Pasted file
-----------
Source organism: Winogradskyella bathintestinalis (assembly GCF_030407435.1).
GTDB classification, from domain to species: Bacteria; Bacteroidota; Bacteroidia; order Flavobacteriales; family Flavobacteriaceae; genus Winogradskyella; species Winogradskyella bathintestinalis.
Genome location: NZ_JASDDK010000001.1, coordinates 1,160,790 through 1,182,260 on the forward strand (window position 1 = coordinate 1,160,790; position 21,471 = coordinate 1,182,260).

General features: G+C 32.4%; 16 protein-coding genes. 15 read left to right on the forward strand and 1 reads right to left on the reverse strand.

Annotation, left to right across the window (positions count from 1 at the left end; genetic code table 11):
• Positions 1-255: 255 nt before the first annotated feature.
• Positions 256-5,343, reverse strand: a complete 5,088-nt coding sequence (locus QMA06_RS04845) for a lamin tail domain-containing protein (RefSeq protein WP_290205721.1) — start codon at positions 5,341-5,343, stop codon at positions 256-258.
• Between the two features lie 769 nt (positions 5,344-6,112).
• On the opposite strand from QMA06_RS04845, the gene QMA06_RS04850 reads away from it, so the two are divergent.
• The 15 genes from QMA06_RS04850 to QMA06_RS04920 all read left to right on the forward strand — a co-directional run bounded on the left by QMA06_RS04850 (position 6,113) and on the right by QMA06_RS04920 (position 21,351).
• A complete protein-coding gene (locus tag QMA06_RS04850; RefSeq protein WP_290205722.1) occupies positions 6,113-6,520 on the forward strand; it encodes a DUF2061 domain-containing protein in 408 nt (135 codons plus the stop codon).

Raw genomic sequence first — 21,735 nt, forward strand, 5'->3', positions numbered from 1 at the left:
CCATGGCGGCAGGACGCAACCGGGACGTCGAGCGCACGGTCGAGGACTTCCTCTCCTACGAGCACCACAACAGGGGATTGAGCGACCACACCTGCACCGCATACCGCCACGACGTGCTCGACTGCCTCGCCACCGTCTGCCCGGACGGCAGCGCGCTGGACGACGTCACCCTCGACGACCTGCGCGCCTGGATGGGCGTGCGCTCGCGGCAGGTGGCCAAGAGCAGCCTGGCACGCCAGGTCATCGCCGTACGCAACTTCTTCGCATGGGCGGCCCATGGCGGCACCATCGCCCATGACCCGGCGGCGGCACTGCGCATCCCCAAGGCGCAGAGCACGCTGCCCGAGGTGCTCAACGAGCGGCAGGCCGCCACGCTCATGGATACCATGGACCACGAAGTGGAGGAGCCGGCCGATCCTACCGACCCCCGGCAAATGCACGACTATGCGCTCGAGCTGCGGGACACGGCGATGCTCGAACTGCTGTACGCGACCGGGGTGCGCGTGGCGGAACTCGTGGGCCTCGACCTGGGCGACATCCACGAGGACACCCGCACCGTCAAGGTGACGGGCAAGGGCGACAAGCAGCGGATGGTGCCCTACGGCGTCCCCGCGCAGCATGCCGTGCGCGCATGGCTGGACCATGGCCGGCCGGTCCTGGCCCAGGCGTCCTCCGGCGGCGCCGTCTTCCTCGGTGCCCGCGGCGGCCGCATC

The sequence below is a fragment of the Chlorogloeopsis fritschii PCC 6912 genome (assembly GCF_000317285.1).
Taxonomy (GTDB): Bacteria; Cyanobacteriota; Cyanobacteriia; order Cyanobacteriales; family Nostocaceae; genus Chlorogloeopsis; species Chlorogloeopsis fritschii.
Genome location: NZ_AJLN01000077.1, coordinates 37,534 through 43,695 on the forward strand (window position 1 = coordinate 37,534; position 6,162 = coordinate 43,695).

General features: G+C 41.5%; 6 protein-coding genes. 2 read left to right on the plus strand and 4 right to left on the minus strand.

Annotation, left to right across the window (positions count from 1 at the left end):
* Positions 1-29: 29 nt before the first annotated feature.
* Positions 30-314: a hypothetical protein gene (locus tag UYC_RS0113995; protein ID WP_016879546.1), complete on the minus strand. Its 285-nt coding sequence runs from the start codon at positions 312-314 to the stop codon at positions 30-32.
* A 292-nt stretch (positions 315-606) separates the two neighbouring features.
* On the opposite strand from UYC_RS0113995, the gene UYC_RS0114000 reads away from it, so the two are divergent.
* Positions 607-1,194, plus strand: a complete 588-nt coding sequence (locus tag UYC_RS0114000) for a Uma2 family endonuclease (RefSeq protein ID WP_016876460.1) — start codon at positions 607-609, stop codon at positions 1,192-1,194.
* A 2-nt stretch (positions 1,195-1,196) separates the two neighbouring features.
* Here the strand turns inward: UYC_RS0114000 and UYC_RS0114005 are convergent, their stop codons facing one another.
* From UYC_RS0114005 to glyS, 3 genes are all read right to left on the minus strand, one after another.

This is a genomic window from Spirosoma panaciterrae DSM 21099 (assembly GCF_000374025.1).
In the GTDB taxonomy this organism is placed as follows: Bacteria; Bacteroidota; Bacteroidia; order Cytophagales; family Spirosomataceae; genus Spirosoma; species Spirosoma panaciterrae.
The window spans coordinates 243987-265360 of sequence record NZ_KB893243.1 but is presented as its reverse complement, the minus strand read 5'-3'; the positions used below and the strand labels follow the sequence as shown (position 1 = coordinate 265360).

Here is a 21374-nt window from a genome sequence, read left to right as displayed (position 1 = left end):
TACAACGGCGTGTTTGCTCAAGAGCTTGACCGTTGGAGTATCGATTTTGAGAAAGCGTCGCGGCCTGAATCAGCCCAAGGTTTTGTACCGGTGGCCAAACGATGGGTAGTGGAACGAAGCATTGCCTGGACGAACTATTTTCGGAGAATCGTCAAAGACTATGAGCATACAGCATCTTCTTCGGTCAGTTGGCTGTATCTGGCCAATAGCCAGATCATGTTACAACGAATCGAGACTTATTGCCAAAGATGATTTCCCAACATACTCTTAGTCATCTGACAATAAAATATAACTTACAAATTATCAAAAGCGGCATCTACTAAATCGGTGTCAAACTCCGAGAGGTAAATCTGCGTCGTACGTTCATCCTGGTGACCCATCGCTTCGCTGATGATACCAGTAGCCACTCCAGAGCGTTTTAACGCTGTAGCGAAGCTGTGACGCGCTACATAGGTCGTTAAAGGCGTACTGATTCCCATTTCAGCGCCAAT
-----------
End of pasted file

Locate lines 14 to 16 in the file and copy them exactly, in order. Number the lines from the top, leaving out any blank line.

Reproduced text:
The sequence below is a fragment of the Chlorogloeopsis fritschii PCC 6912 genome (assembly GCF_000317285.1).
Taxonomy (GTDB): Bacteria; Cyanobacteriota; Cyanobacteriia; order Cyanobacteriales; family Nostocaceae; genus Chlorogloeopsis; species Chlorogloeopsis fritschii.
Genome location: NZ_AJLN01000077.1, coordinates 37,534 through 43,695 on the forward strand (window position 1 = coordinate 37,534; position 6,162 = coordinate 43,695).